A cannabis dispensary is one of the anomalies of the modern era – or at least it still feels that way. It’s one of the few places where it’s socially acceptable to be met with the overwhelming aroma of cannabis – legally! But an onslaught of herbal, floral and musky aromas isn’t the only thing you get in a dispensary. You’re also met with a barrage of cannabis strain names that vary from delicious all the way to nonsensical.
These days, most cannabis enthusiasts are accustomed to strain names, throwing around terms like “Critical Mass” and “Amnesia” as though they were talking about the latest movie or the latest candies at the candy store. But for all the scientific names that we have for plants, do you ever wonder why we call a particular variety of cannabis “Purple Haze” or “Afghan Kush”? There was once a very logical system for naming cannabis strains, but it has since evolved into a creative aspect of cannabis genetics. Let’s have a look into the strange history of cannabis strain names.
Landraces and early strain naming
Before breeders and before the modern commercialization of cannabis, it was simply just Cannabis Sativa. This is the plant’s scientific name and every strain of cannabis falls into the C. Sativa genus. It wasn’t until the 60s and 70s that strain names entered the scene, during a time when the international movement of cannabis was rife. Cannabis was making its way from India to the UK, from Morocco to Australia, from Afghanistan to the USA.
At this time, strains of cannabis were something like virgins, untampered with by geneticists. They got their strain names from their geographical origins, such as Mexican, Afghan Kush and Colombian Gold. Strains varied from each other slightly thanks to the different conditions in which they grow, with Mexican being taller and having a more cerebral high, while Afghan Kush was bushier and had a more physical high.
The transportation of cannabis from different parts of the world eventually formed the building blocks of all the strain variation we see today. The interbreeding of different landraces resulted in an infinitude of different genetic possibilities, gracing the shelves of dispensaries around the world with strains that are all slightly tweaked from each other.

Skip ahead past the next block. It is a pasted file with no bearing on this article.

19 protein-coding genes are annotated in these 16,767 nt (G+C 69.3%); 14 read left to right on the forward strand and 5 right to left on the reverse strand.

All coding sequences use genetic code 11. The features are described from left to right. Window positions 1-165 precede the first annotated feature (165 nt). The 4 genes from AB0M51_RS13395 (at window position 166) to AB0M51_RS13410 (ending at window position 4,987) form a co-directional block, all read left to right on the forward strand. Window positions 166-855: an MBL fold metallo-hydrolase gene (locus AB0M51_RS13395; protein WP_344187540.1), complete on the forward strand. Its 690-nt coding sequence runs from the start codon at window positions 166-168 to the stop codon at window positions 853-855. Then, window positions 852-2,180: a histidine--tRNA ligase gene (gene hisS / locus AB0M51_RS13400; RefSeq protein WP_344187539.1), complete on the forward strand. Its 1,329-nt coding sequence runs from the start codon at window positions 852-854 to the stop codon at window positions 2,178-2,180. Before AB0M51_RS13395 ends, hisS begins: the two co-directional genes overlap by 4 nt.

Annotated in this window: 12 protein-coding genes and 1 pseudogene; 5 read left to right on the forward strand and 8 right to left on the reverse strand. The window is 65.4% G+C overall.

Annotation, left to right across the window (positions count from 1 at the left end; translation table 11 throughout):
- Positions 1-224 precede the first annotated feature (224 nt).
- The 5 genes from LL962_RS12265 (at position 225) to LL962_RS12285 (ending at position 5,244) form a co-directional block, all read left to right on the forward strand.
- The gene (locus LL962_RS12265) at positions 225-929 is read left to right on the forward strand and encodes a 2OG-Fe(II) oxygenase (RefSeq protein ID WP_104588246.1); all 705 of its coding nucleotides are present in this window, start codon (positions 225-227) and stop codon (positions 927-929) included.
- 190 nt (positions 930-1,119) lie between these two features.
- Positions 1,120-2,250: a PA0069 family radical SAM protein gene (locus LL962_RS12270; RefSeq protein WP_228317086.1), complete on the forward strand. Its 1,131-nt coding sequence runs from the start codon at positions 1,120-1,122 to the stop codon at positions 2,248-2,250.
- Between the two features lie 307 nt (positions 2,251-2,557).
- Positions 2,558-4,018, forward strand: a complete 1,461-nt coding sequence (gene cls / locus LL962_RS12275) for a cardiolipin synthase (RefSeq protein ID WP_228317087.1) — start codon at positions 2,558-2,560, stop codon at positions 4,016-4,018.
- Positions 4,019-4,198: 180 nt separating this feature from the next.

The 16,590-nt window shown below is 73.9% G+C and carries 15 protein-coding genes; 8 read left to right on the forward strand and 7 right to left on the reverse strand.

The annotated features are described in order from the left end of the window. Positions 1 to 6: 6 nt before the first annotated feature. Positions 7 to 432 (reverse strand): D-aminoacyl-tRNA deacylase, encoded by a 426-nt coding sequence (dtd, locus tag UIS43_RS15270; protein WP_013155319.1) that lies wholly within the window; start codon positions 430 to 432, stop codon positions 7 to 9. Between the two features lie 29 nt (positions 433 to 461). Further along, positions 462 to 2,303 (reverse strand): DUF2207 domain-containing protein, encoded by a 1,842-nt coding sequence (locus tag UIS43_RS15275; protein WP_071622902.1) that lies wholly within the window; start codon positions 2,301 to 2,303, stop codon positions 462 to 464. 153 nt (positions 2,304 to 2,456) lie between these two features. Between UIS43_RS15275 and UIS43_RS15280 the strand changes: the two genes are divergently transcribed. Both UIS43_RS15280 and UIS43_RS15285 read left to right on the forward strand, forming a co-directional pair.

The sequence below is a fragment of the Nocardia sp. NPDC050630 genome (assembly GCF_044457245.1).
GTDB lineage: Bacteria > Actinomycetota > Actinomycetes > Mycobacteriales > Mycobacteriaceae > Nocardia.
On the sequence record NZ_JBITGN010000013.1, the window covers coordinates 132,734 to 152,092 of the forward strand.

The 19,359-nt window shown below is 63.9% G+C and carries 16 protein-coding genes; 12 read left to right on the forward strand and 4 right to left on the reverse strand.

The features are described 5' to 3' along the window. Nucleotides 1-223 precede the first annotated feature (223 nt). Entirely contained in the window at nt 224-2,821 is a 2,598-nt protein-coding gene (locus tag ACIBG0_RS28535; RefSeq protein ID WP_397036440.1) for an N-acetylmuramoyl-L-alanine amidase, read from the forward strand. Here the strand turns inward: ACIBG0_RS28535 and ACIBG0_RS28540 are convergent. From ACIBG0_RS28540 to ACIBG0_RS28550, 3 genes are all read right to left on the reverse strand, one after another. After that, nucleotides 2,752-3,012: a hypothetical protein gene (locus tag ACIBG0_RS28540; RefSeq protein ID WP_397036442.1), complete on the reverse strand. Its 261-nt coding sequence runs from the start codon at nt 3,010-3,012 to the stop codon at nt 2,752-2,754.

Modern cannabis strain naming
We’ve come a long way since the handful of landrace strains that were circulating the planet in the 70’s. Geneticists have been playing around with different phenotypes and genotypes for the better part of the last 50 years. In fact, whole businesses were built around the concept of playing with cannabis genetics, and this is what has given us so many different options when we walk into a dispensary.
The most common way to name a strain was to give it a name that included hints of its parents. For example, the strain, Acapulco Gold contains genes from the Mexican heirloom strain. When Sensi Seeds mixed Mexican heirloom genetics with an African Sativa strain called Durban Poison, they named the offspring Mexican Sativa.
Overall, this was a logical way of coming up with strain names. But geneticists soon realized that they could manipulate the taste and overall effects of a strain simply from its growing conditions, rather than its genetic makeup. This means that a single combination of genetics can again yield a myriad of different phenotypes. After this point, strain names just started getting creative.
For example, Lemon Haze contains two aspects to its name: the first is that one of its parents is Haze (which isn’t a landrace, by the way); the other aspect is its flavor – lemon! Soon, the flavors and effects of a strain became another way to name it. Take Amnesia for example, which is obviously a statement about the effects it has on the user. The same goes for Trainwreck, Granddaddy Purple (because the buds are purple) or Pineapple Express. But these names don’t hail from a genetic parent. Rather, Granddaddy Purple gets its purple color from manipulating the photoperiod, causing the buds to turn purple.
The infinite possibilities
The more varieties of cannabis we end up with, the greater the possibilities for creating more varieties. There is a seemingly inexhaustible amount of genetic variation in cannabis, much the same as there is with humans. Strains are sometimes formulated for a special reason and are given names accordingly, such as Charlotte’s Web. This strain was created for a girl named Charlotte who had epilepsy. It was grown for the strict purpose of having high CBD levels, and was named after her. Other strains are simply dedicated to important people in the world of cannabis like Jack Herer.
If anything, naming a strain of cannabis has more to do with creativity (and a little bit to do with marketing) than it has to do with genetics. Of course, this was different when there were only a handful of landrace/heirloom strains to play with. If modern cannabis varieties included the names of all of their ancestors, the names would be kilometres long – just like humans!
There are still many breeders who swear by the importance of heirloom and landrace strains. They are the foundations of cannabis, and fundamentally have the genetics that nature spent billions of years evolving. So while it’s exciting that there are so many strains, it’s also important to keep the original ancestors in mind. The more the cannabis industry moves on, the more strain names begin to deviate from their original genetic ancestry. It is now a creative endeavor of giving a strain a name fit for what it is rather than where it came from!